This is the moment

SEARCH FOR TRUTH - Ernesto P. Maceda Jr. - The Philippine Star

The optic of president-elect BBM in a huddle with his well-received economic team is a powerful reminder that, however universal the approbation of his Cabinet choices, he remains to be the principal. Should the reins of control be loosened or tightened in any of his alter egos‘ spheres, it shall still happen as he decides.

The make-up of his team is arguably the most critical announcement a president-elect makes post proclamation. And, because president-elect BBM’s choices have been mostly spot on, their coming appointments have taken center stage and are expected to provide the man with a running start. President-elect BBM has also made several maverick appointments, including the inspired choice of Professor Clarita Carlos as National Security Adviser. Eminent qualifications aside, her gravitas alone should spook all threats back into their foxholes.

If the choices inspire confidence, however, it’s not solely because of who they are. Rather, it’s equally because the president-elect knew to choose them.

Clear vision. To many, this writer included, what was truly reassuring was his first post proclamation pronouncement affecting foreign policy. The day after the Senate President and the Speaker of the House raised his hands, he sought to correct our shambolic strategy toward China by the firm caution that “there. will. be. no. compromises.” His stance toward the US he also laid out in subsequent audiences with US State Department officials. It was confidence that was behind the decision to reboot the marginalized relations with the US and drop the zero-sum game mindset.

We are not surprised as the president-elect is being consistent with the posture that has defined his career in public service. Even during the time of the Bangsamoro Basic Law debates at his last Senate stint, his ardent contra-conviction was always punctuated by the overarching theme of sacred and inviolable sovereignty, independence, self-reliance. In fact, we concede this to be one big reason behind the strength of his candidacy.

And even while the now familiar refrain of the Marcoses rewriting the narrative continues to be heard, no amount of rewriting can erase from our minds how, in the era of the first president Marcos, pivoting from the one-sided US connection did not have to mean de facto repudiation. Rather, he clarified that identity of interests should also be determined from the perspective of our own national interest and also of the regional alignments he so masterfully nurtured.

Events of the past month have proved that the president-elect is a man not to be underestimated. Whoever said he is a push over must be eating crow. He has assembled a team that will certainly not leave an amateurish impression and he clearly knows how to proceed, beginning even before Day 1. Why wouldn’t he? The man has been preparing for this moment for the last 35 years.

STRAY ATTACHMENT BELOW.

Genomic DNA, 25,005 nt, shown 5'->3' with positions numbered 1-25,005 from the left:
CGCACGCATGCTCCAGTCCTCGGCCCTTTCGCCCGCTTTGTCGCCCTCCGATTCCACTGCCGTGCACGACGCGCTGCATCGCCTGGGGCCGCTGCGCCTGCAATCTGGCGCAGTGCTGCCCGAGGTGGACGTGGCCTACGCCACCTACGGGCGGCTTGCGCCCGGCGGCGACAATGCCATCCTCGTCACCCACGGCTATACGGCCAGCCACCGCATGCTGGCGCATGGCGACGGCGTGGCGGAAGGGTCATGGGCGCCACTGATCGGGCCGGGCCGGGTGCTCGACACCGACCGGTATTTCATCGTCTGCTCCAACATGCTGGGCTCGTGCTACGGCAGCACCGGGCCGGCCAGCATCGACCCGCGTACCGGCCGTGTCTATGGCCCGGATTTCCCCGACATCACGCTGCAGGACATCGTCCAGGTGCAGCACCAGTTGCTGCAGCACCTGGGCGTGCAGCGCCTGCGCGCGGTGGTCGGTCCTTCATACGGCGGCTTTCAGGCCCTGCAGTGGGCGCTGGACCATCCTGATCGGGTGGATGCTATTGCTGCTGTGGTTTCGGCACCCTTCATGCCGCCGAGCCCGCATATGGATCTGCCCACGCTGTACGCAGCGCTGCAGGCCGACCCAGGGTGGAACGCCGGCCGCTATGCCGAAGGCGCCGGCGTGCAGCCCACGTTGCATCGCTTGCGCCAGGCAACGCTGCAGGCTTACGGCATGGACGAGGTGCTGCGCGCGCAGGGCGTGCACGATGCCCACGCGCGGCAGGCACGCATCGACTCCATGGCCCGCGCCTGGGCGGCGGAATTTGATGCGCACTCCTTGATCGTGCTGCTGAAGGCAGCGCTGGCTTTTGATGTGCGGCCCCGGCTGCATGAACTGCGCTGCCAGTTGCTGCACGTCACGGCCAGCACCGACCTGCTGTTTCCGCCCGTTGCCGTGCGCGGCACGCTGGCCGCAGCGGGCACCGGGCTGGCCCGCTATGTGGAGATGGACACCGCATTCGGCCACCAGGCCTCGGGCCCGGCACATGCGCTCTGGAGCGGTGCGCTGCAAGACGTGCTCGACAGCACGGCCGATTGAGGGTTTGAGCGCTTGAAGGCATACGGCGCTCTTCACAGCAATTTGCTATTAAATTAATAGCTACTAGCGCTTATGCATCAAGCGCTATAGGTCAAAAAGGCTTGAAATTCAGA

Mockin‘ Robin. Senator Robinhood Ferdinand Cariño Padilla is deathly serious about his Federalism platform that he has embraced the challenge of leading the Senate committee on constitutional amendments and revision of laws.

Expect to see the Padilla committee working double time on proposals, led by his own, to amend the Constitution for the purpose. The senator is right to not bother with the ballyhoo and the dare he’s? and how dare he’s? about his qualification. The legislative process has laws as output. In theory, yes, lawyers could fabricate them better. But the only qualification we ask of our candidates is that they be of the proper age and able to read and write. The only duty we repose on them is that they make the right decisions. Senators will be surrounded by lawyers to spell out the alternatives for them. They just have to choose wisely. In the end, senator Padilla’s Constitution is an instrument written and read by the ordinary layman of whom there is no qualification but being able to read and write.

Anyone still with a problem best ask the 26.6 million who gave him the highest vote total in Senate history.

All the world’s our stage. Filipina mothers have been bringing the pride on the world stage of professional sports.

The UEFA Champions League in the sport of football is bigger globally than the NBA Finals (yes, Virginia), MLB World Series and NFL Super Bowl combined. This year, the last team standing is Real Madrid CF of the Spanish La Liga. They prevailed over fellow finalist Liverpool FC of the English Premier League. Crucial to Real Madrid’s victory was its world-class defender, David Alaba. Alaba was born in Austria to a disc jockey who is also an African prince and a nurse who is also a Filipina beauty queen.

In tennis, Filipina-Ecuadorian teenager Leylah Fernandez, who plays for Canada, was on track to make the semifinals at the French Open. That is, until she was sidetracked – by a stress fracture on her foot. It was thrilling to watch her cut a swathe through her bracket, defeating taller more powerful hitters with craft, finesse and superior focus.

What should have been a routine two-set quarterfinal for her opponent, the injured rising star grinded into a best of three. Players of today withdraw from matches at the slightest sign of physical or mental adversity, averting the risk of further damage. Not this kababayan. She played through the discomfort, hobbling, wincing and grimacing rather than surrender. Tennis great Pam Shriver paid Leylah the ultimate compliment: “that was old school.”

Both are celebrated here as they take pride in their heritage. At the Stade de France post game, Alaba on the pitch had flags of his multiple nationalities draped around him: the green and white of Nigeria and the red, white and blue of the Philippines.

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